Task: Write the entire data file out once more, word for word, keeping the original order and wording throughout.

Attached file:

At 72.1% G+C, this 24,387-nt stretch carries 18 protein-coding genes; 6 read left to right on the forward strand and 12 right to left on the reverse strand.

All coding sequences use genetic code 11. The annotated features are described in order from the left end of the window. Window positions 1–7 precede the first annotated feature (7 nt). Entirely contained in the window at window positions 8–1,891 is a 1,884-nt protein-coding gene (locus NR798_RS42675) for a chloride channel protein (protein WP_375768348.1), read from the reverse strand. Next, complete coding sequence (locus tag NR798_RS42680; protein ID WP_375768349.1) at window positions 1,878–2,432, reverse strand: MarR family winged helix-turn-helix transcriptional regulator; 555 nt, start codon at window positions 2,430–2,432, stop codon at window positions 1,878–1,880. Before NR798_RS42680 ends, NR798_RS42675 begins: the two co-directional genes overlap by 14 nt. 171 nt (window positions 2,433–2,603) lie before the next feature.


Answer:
At 72.1% G+C, this 24,387-nt stretch carries 18 protein-coding genes; 6 read left to right on the forward strand and 12 right to left on the reverse strand.

All coding sequences use genetic code 11. The annotated features are described in order from the left end of the window. Window positions 1–7 precede the first annotated feature (7 nt). Entirely contained in the window at window positions 8–1,891 is a 1,884-nt protein-coding gene (locus NR798_RS42675) for a chloride channel protein (protein WP_375768348.1), read from the reverse strand. Next, complete coding sequence (locus tag NR798_RS42680; protein ID WP_375768349.1) at window positions 1,878–2,432, reverse strand: MarR family winged helix-turn-helix transcriptional regulator; 555 nt, start codon at window positions 2,430–2,432, stop codon at window positions 1,878–1,880. Before NR798_RS42680 ends, NR798_RS42675 begins: the two co-directional genes overlap by 14 nt. 171 nt (window positions 2,433–2,603) lie before the next feature.